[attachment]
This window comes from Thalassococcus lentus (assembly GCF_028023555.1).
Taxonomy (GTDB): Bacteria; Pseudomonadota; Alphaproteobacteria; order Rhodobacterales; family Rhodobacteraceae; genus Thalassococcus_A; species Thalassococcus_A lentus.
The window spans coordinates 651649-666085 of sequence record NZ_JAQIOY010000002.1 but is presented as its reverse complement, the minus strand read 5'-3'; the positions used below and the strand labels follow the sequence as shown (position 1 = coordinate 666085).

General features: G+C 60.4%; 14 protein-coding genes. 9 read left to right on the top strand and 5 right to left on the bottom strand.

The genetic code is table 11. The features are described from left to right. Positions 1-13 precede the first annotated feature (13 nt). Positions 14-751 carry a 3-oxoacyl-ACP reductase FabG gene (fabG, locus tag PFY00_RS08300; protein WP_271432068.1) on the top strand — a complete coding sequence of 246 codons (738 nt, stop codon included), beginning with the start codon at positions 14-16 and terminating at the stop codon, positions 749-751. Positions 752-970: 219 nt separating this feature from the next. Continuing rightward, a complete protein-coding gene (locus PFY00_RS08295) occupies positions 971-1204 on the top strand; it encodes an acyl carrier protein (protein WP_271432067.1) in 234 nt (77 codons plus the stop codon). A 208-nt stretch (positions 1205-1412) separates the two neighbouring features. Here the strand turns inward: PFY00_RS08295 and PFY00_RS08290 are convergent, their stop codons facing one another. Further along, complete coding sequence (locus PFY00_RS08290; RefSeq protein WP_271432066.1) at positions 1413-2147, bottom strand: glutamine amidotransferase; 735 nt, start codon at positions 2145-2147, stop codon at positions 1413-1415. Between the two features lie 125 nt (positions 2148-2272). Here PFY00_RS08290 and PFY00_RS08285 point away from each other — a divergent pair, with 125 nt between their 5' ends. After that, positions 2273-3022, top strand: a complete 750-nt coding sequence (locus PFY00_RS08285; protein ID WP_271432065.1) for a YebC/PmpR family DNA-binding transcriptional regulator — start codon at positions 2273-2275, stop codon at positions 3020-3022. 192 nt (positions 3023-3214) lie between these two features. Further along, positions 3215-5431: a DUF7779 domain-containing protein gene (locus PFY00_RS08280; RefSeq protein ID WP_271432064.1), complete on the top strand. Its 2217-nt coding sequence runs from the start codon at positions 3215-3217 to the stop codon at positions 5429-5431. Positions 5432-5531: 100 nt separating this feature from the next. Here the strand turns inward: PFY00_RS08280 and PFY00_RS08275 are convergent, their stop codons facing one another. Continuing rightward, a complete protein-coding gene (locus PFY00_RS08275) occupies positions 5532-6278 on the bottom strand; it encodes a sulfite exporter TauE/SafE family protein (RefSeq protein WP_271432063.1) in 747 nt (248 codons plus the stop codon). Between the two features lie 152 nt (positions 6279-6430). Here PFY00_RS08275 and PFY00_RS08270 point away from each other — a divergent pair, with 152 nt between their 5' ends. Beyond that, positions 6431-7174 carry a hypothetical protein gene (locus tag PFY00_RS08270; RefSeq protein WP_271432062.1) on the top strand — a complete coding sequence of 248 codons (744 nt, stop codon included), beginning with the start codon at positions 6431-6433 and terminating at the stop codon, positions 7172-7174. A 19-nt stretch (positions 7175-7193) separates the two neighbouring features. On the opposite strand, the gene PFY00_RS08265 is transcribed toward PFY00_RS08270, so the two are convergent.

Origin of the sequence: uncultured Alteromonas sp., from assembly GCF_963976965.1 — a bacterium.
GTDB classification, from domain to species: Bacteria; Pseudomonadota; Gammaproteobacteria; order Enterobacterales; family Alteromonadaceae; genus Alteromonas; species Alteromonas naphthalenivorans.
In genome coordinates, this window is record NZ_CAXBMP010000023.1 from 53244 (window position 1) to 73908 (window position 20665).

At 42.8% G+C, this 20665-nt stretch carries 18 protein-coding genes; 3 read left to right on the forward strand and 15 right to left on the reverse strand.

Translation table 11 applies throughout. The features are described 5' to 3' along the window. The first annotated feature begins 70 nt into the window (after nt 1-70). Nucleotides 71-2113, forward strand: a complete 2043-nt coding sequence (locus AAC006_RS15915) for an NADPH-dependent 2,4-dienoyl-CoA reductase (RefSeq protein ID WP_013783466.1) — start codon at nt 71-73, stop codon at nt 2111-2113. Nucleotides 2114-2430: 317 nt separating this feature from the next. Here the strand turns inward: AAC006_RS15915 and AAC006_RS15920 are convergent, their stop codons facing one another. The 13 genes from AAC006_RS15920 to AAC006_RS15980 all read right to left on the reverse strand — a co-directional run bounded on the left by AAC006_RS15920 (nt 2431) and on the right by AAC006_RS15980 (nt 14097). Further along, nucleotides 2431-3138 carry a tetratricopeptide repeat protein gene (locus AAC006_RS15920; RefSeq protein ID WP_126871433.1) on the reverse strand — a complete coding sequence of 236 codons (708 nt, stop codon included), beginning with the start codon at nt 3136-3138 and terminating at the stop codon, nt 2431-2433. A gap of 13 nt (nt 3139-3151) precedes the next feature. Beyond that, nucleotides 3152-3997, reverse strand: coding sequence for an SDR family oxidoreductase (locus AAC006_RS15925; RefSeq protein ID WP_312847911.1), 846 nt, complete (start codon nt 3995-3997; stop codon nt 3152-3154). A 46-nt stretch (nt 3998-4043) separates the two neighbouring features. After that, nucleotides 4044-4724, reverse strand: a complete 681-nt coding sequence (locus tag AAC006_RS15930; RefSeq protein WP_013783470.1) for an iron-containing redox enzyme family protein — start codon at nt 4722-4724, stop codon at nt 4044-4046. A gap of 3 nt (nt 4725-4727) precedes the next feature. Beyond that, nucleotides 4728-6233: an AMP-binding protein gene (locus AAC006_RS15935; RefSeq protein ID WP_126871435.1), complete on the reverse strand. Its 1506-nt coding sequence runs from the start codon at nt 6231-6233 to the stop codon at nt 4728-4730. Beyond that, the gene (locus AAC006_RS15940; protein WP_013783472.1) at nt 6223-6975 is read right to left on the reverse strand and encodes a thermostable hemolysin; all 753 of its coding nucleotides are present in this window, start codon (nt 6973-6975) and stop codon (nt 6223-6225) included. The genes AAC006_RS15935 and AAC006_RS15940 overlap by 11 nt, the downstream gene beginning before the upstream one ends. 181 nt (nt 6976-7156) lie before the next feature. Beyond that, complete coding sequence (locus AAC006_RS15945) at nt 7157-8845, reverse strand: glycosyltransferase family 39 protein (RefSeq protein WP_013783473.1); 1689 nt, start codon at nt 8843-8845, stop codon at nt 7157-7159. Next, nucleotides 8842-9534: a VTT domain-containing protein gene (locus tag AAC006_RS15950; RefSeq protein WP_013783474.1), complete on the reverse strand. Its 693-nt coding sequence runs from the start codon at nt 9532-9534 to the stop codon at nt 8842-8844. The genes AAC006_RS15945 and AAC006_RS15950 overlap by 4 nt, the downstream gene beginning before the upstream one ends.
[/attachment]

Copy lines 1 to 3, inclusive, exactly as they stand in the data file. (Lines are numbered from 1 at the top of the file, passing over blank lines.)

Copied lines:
This window comes from Thalassococcus lentus (assembly GCF_028023555.1).
Taxonomy (GTDB): Bacteria; Pseudomonadota; Alphaproteobacteria; order Rhodobacterales; family Rhodobacteraceae; genus Thalassococcus_A; species Thalassococcus_A lentus.
The window spans coordinates 651649-666085 of sequence record NZ_JAQIOY010000002.1 but is presented as its reverse complement, the minus strand read 5'-3'; the positions used below and the strand labels follow the sequence as shown (position 1 = coordinate 666085).